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Companies push to start oil drilling in the Arctic National Wildlife Refuge

June 1, 2018 by  
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Following Congress’s move to open the Arctic National Wildlife Refuge in Alaska to oil and gas production, a long-sought goal of the Republican Party, fossil fuel companies are moving forward with their plans to develop the wilderness and hope to survey the region by winter. Arctic Slope Regional Corporation and Kaktovik Iñupiat Corporation, two Alaska Native companies, as well as one oil company have applied for a permit to begin seismic surveying on the refuge’s coastal plain. However, despite promises that the process would be as environmentally sensitive as possible, documents obtained by the Washington Post indicate that the Fish and Wildlife Service rejected the initial plan as “not adequate,” noting its “lack of applicable details for proper agency review.” The area the companies hope to explore for oil is also the location of the calving grounds of the Porcupine caribou herd, from which the local Gwich’in First Nation community finds food and cultural significance. In fact, the prospective area where two teams of 150 people are proposed to survey isn’t even visited by the Gwich’in people out of respect for its importance. The speed with which the companies have pushed to begin oil drilling has concerned the locals. “Why can’t they just wait to have more information?” Gwich’in Steering Committee executive director Bernadette Dementieff told Earther . “The oil isn’t going anywhere. There’s nothing wrong with waiting. It makes no sense to rush.” Perhaps the oil companies are concerned that the U.S. may, under a different Congress, return to its long-held status quo of banning oil drilling in the refuge. Related: Spending bill would open the world’s largest intact temperate forest to logging Although the nearby Native town of Kaktovik supported oil and gas drilling in 2005, more recently, the mayor sent a letter to Congress to oppose opening the land to industry. The process has moved forward so quickly since the bill opening the refuge to oil drilling was signed into law that Dementieff was not even aware of the drilling application until she was contacted by Earther. “That is completely insane and disrespectful,” she said. Dementieff believes that Native communities in Alaska will rally together to stop the drilling from ever occurring. “We’ll go to every courtroom. We’ll go to every community meeting. We’re not giving up. We’re not going to allow them to destroy the calving grounds.” Via Earther Images via  Depositphotos and Bob Clarke

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The Trump Administration just ended the program that lets us monitor carbon emissions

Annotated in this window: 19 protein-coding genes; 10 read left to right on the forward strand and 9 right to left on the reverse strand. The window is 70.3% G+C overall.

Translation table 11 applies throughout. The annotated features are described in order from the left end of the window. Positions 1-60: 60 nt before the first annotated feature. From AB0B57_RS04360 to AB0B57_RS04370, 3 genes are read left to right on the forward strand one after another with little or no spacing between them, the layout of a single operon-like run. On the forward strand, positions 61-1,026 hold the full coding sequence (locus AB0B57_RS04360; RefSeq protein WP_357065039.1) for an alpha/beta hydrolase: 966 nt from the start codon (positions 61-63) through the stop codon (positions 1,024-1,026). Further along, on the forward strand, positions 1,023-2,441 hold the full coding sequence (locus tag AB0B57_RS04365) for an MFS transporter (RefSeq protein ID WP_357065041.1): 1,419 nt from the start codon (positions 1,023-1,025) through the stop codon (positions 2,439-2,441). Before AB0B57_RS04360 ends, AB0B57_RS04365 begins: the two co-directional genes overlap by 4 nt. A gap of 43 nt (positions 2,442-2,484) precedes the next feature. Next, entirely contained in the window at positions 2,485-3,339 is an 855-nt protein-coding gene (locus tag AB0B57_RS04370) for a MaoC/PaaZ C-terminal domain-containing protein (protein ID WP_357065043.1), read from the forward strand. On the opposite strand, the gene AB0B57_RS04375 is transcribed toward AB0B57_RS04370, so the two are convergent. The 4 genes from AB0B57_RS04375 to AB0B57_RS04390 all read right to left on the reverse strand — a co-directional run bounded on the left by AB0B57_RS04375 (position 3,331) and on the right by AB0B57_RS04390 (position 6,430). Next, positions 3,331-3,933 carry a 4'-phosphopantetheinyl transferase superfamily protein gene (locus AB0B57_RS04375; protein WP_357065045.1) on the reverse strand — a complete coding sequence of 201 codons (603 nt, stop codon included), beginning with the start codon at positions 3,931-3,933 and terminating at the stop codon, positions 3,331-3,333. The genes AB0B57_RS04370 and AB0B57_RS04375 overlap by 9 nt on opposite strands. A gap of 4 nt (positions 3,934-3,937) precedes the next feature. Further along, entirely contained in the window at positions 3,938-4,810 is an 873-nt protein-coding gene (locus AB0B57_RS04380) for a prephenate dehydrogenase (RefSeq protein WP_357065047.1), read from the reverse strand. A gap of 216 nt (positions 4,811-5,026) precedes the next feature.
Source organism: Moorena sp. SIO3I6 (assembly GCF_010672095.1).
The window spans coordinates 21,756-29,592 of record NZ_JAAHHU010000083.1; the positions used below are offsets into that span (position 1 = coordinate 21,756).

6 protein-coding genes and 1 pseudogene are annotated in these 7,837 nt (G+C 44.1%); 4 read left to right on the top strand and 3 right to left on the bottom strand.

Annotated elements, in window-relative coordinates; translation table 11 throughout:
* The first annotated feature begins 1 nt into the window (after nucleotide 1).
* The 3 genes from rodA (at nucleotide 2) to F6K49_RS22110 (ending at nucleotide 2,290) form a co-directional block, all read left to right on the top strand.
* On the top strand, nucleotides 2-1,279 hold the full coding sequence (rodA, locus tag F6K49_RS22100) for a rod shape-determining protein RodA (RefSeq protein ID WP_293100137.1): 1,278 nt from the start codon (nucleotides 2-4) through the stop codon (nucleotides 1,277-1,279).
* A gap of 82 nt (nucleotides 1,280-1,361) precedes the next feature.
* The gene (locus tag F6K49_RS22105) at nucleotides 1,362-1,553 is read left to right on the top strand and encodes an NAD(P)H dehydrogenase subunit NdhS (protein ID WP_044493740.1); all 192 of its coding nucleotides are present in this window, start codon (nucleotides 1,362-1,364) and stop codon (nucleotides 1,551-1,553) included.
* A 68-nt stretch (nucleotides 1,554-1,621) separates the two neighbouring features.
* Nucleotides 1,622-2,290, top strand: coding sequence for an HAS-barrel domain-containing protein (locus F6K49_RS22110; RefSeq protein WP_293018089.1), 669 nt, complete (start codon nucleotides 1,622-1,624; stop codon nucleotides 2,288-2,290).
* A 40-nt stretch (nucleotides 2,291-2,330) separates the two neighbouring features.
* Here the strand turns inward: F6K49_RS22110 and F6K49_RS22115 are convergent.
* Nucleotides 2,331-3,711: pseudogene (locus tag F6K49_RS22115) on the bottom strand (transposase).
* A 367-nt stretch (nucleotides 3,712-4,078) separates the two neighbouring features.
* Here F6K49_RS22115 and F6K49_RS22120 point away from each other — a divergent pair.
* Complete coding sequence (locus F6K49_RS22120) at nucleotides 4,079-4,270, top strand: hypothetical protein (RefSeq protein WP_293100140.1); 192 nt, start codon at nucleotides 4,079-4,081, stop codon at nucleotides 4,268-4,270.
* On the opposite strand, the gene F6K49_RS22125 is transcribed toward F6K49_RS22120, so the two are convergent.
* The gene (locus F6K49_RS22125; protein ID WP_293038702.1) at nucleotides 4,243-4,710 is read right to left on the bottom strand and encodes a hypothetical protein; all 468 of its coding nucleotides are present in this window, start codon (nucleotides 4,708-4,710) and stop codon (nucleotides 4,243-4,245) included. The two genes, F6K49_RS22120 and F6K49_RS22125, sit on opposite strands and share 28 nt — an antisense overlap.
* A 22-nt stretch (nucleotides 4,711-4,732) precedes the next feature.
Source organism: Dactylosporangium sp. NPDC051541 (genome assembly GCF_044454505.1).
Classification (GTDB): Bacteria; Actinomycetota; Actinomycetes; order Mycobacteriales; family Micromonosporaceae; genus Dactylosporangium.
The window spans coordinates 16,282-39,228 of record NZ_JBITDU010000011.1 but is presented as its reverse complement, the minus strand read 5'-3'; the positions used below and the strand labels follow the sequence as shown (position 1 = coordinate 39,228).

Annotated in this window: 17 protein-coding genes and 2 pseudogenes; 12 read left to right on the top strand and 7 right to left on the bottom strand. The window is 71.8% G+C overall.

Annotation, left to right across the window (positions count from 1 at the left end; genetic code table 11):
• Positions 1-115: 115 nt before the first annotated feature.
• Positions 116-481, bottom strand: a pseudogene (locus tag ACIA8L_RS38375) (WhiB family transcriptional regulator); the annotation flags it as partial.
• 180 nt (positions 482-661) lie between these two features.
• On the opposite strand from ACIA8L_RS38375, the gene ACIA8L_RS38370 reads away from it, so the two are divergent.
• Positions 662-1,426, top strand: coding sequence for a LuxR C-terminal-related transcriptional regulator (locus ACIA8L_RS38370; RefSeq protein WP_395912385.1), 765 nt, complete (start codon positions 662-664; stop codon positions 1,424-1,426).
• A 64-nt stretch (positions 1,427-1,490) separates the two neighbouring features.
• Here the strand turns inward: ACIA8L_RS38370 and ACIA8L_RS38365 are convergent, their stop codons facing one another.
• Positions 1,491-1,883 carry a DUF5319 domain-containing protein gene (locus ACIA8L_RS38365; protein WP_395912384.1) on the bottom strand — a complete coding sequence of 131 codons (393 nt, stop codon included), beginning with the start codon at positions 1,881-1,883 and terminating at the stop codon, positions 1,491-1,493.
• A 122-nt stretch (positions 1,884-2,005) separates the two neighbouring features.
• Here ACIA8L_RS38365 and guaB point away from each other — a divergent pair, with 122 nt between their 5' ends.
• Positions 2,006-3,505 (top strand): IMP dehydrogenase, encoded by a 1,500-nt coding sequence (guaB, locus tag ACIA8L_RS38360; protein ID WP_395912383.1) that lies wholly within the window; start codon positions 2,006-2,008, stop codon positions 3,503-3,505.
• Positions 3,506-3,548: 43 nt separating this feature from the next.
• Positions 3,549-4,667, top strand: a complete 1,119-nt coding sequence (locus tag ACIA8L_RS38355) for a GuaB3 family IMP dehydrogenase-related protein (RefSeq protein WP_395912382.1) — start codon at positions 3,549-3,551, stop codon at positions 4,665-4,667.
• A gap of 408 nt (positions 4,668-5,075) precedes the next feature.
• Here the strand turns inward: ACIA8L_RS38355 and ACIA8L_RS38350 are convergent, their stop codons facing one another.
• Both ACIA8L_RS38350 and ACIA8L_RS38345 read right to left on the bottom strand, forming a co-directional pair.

May 10, 2018 by  
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While the news media focuses its attention on the withdrawal from the Iran nuclear deal and the scandals related President Trump’s lawyer Michael Cohen, the Trump Administration quietly ended the Carbon Monitoring System (CMS). With a $10 million annual budget and administered by NASA, CMS served to track the flow of Earth’s carbon, a particularly important mission as the United States and other nations confront climate change. “If you cannot measure emissions reductions, you cannot be confident that countries are adhering to the agreement,” Kelly Sims Gallagher, director of Tufts University’s Center for International Environment and Resource Policy, told Science . Gallagher described the administration’s decision to end the program as “a grave mistake.” Much of the work done by the CMS since 2010 has focused on forests and the carbon that they contain. One such project involved a collaboration between NASA and the US Forestry Service, in which the organizations created an aircraft-based laser imaging device to quantify forest carbon stocks. “They’ve now completed an inventory of forest carbon in Alaska at a fraction of the cost,” CMS science team leader George Hurtt told Science . The CMS has also used its capacity to support other countries in their efforts to preserve and study their forest stocks, particularly in tropical locations. Related: Even NASA isn’t quite sure how to explain these holes in the Arctic Sea’s ice Though disheartening for those who work to combat climate change, the Trump Administration’s decision to end CMS fits with its previous policy making on climate change . However, this decision, like others, puts the United States outside of the global climate mainstream. “The topic of climate mitigation and carbon monitoring is maybe not the highest priority now in the United States,” said Hurtt. “But it is almost everywhere else.” The work of carbon monitoring will continue in Europe , though the United States has ceded leadership in the process. “We really shoot ourselves in the foot if we let other people develop the technology,” president of the Woods Hole Research Center Phil Duff told Science . Via ScienceAlert Images via IIP Photo Archive/Flickr and Joshua Meyer/Flickr